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OpinionColumnistsMark Chiusano

The cost of keeping the trains moving

MTA track worker St. Clair Richards Stephens died

MTA track worker St. Clair Richards Stephens died when he fell inside a Harlem subway tunnel last week. Photo Credit: Handout

St. Clair Richards Stephens was working underground before you woke up last Tuesday.

He was an MTA track worker in an entry-level position. He was 23 years old. He made $23 an hour. When he landed the job just six months ago, he was so excited that he went out and had a party to celebrate, his brother Addis Richards Stephens remembered. He was looking forward to working.

Richards Stephens was doing just that, working, at the 125th Street 4-5-6 station before dawn Tuesday morning. He was removing a piece of rail from the track bed with a crew of other workers, when he “cleared up” — ducked into a small niche between steel columns out of the way of oncoming trains.

Maybe he leaned against the wooden railing behind him or lost his footing, but something went wrong. The railing broke. Richards Stephens fell into the open air behind him, down some 20 feet onto another track. His fellow workers heard only a scream from below them. He died on the job, the fifth city transit worker to do so since 2007.

Every day and night the workers who keep the subway running — or try to — are down in the dark, the wet, the maze-like ancient tunnels. They are “clearing up” as trains go by, fighting in safety vests to make repairs on tracks that will surely need to be repaired again tomorrow. Of course we complain when the repairs aren’t finished on time.

People complained on Tuesday as the tragedy ricocheted through the system, delays compounding delays on the Lexington Avenue line, perhaps the most crowded in the country. Was it a sick passenger? Police activity? No: it was a dead worker, who died in the system where he worked.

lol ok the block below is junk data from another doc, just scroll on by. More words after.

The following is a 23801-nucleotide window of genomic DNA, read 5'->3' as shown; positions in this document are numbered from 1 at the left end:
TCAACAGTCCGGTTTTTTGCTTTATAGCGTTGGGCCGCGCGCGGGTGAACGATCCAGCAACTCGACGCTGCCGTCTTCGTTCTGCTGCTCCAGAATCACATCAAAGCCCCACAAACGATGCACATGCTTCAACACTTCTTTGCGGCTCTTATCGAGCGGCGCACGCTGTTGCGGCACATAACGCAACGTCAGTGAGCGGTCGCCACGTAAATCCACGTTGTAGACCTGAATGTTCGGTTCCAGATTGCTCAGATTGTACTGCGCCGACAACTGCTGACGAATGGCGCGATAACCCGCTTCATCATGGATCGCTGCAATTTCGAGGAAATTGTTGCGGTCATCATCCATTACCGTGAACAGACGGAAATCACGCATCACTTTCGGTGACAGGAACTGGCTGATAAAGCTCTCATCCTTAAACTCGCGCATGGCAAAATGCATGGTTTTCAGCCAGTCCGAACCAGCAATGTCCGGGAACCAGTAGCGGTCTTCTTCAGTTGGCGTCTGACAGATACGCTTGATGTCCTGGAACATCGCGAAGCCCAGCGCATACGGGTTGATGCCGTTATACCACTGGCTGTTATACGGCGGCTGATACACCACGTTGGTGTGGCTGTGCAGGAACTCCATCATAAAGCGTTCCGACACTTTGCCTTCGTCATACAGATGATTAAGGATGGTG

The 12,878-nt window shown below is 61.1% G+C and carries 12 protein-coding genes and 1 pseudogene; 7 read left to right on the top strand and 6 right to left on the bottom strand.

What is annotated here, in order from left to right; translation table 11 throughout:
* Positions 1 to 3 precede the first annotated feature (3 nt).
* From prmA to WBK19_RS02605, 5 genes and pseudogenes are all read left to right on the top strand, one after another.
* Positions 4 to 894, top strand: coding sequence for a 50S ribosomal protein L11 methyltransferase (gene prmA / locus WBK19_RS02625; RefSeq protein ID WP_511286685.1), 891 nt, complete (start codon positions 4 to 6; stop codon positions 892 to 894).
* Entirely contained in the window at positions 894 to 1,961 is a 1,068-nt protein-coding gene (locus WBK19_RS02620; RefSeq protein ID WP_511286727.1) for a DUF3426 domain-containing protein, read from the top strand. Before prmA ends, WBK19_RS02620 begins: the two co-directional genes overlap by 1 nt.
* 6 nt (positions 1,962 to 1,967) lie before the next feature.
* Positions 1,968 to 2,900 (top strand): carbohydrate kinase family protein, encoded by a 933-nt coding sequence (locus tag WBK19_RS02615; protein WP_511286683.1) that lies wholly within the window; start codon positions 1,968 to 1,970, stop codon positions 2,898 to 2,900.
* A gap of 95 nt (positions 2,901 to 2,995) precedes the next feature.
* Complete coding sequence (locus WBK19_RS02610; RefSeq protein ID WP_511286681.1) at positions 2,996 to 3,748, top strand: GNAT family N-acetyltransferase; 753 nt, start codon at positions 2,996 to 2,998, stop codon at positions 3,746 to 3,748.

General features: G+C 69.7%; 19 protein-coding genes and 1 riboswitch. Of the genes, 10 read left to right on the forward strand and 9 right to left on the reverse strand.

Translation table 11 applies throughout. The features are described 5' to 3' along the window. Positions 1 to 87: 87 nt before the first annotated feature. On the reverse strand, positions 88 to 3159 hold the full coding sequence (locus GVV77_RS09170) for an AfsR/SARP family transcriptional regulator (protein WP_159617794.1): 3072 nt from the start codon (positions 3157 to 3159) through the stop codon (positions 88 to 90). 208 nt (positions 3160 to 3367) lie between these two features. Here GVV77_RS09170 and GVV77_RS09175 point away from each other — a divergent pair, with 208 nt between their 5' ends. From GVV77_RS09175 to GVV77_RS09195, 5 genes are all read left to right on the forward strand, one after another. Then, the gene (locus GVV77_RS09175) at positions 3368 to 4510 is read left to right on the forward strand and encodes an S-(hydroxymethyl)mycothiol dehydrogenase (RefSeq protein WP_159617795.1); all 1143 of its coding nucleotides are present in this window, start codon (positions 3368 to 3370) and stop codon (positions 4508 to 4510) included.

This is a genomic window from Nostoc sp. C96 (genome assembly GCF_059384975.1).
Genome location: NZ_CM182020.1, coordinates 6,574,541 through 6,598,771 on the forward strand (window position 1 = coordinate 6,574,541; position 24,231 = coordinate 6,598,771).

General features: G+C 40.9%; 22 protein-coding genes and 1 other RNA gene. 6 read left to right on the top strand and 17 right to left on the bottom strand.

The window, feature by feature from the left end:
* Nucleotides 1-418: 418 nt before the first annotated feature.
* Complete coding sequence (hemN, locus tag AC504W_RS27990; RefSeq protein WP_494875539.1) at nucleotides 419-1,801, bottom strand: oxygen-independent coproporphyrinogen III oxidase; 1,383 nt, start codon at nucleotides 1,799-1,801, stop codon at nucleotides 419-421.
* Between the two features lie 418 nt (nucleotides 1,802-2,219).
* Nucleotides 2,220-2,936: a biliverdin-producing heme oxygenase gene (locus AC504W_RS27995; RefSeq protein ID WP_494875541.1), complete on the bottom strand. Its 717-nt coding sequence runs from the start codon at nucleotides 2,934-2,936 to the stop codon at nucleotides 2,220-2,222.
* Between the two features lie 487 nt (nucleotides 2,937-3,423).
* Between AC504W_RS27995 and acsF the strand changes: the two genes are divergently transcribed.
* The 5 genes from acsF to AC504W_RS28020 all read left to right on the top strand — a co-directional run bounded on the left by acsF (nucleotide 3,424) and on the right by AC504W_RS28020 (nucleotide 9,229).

Richards Stephens was a tall man, uptown of 6 feet, a good kid, said his neighbors in the Castle Hill neighborhood of the Bronx: a happy presence.

He was just a kid who loved pizza and video games, according to his brother. Certainly he was a helper at Harry S. Truman High School, where Kela Moses, a classmate, remembers his acts of quiet kindness. Moses, 21, says she used to fall asleep in some classes thanks to a busy work schedule at McDonald’s. Richards Stephens would tell her what she missed when she woke up, bring her little snacks as she was always hungry. He also tutored her and others in math, she said. Little things like that, even though he could be a quiet kid: “Whoever knew him or got to know him, they grew to love him,” she says.

His loved ones will gather Friday for funeral services.

He had a hard job, happy as he may have been to get it. It’s a job where precautions are crucial, where crew supervisors start their shifts with safety questions of the day: how much time do you need to “clear up”? What’s the proper way to do so on a side-by-side track? Are you allowed to bring a toolbox into the system? And so on.

After Richards Stephens’ death, city transit president Andy Byford promised a system-wide inspection to replace wooden railings, like the one that gave way, with fiberglass. An investigative board including the MTA and the union convened Thursday to dig into the incident. Perhaps safety improvements will be found, but how many wooden railings, how many uncertain niches, are there in the 700-mile, 100-year old system? There are plenty of places where it’s dangerous just to be doing a daily job.

The workers know this. Perhaps they did not know Richards Stephens long but he was one of them. After his fatal fall, his colleagues wanted to carry him out of the subway themselves, according to a transit source. They weren’t allowed to, so they had to opt for an alternate salute. As his body emerged onto the street and was wheeled past, workers doffed their helmets. They paused. Down below, trains were grinding to a halt, slowing around the city. But soon the trains started running again, as they always do.

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